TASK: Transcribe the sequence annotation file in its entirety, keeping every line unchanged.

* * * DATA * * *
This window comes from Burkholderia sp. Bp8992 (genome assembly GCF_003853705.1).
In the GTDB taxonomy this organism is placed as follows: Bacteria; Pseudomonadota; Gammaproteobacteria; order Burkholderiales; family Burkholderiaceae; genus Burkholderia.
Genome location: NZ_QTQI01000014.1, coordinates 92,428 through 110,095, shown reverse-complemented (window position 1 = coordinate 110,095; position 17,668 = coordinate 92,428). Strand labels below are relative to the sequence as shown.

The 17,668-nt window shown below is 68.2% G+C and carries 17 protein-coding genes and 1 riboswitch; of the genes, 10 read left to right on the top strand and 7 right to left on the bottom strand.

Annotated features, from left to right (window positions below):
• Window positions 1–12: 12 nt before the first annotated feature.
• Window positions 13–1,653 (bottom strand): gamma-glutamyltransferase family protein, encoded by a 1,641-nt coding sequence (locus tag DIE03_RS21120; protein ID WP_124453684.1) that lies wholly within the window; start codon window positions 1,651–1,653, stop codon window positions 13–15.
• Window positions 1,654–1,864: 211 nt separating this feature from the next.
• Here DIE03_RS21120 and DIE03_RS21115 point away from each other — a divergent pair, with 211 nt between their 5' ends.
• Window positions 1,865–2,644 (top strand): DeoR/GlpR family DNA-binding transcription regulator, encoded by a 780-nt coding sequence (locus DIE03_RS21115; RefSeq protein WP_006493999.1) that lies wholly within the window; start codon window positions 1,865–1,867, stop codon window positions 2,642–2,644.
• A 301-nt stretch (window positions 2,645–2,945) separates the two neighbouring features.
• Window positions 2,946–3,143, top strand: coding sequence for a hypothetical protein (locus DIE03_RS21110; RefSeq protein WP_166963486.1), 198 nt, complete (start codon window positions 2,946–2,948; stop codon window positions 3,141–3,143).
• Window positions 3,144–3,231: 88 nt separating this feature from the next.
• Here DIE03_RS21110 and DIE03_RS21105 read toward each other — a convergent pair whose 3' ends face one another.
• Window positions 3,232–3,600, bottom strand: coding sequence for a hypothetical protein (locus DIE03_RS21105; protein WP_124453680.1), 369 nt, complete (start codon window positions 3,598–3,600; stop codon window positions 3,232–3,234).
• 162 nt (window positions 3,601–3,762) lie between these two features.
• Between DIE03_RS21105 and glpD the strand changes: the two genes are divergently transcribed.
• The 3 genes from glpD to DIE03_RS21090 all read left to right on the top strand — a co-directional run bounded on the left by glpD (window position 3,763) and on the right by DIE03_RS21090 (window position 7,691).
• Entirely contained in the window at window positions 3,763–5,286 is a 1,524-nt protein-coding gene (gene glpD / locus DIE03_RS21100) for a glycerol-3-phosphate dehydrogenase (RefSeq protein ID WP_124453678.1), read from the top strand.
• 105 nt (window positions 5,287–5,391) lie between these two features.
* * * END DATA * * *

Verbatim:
This window comes from Burkholderia sp. Bp8992 (genome assembly GCF_003853705.1).
In the GTDB taxonomy this organism is placed as follows: Bacteria; Pseudomonadota; Gammaproteobacteria; order Burkholderiales; family Burkholderiaceae; genus Burkholderia.
Genome location: NZ_QTQI01000014.1, coordinates 92,428 through 110,095, shown reverse-complemented (window position 1 = coordinate 110,095; position 17,668 = coordinate 92,428). Strand labels below are relative to the sequence as shown.

The 17,668-nt window shown below is 68.2% G+C and carries 17 protein-coding genes and 1 riboswitch; of the genes, 10 read left to right on the top strand and 7 right to left on the bottom strand.

Annotated features, from left to right (window positions below):
• Window positions 1–12: 12 nt before the first annotated feature.
• Window positions 13–1,653 (bottom strand): gamma-glutamyltransferase family protein, encoded by a 1,641-nt coding sequence (locus tag DIE03_RS21120; protein ID WP_124453684.1) that lies wholly within the window; start codon window positions 1,651–1,653, stop codon window positions 13–15.
• Window positions 1,654–1,864: 211 nt separating this feature from the next.
• Here DIE03_RS21120 and DIE03_RS21115 point away from each other — a divergent pair, with 211 nt between their 5' ends.
• Window positions 1,865–2,644 (top strand): DeoR/GlpR family DNA-binding transcription regulator, encoded by a 780-nt coding sequence (locus DIE03_RS21115; RefSeq protein WP_006493999.1) that lies wholly within the window; start codon window positions 1,865–1,867, stop codon window positions 2,642–2,644.
• A 301-nt stretch (window positions 2,645–2,945) separates the two neighbouring features.
• Window positions 2,946–3,143, top strand: coding sequence for a hypothetical protein (locus DIE03_RS21110; RefSeq protein WP_166963486.1), 198 nt, complete (start codon window positions 2,946–2,948; stop codon window positions 3,141–3,143).
• Window positions 3,144–3,231: 88 nt separating this feature from the next.
• Here DIE03_RS21110 and DIE03_RS21105 read toward each other — a convergent pair whose 3' ends face one another.
• Window positions 3,232–3,600, bottom strand: coding sequence for a hypothetical protein (locus DIE03_RS21105; protein WP_124453680.1), 369 nt, complete (start codon window positions 3,598–3,600; stop codon window positions 3,232–3,234).
• 162 nt (window positions 3,601–3,762) lie between these two features.
• Between DIE03_RS21105 and glpD the strand changes: the two genes are divergently transcribed.
• The 3 genes from glpD to DIE03_RS21090 all read left to right on the top strand — a co-directional run bounded on the left by glpD (window position 3,763) and on the right by DIE03_RS21090 (window position 7,691).
• Entirely contained in the window at window positions 3,763–5,286 is a 1,524-nt protein-coding gene (gene glpD / locus DIE03_RS21100) for a glycerol-3-phosphate dehydrogenase (RefSeq protein ID WP_124453678.1), read from the top strand.
• 105 nt (window positions 5,287–5,391) lie between these two features.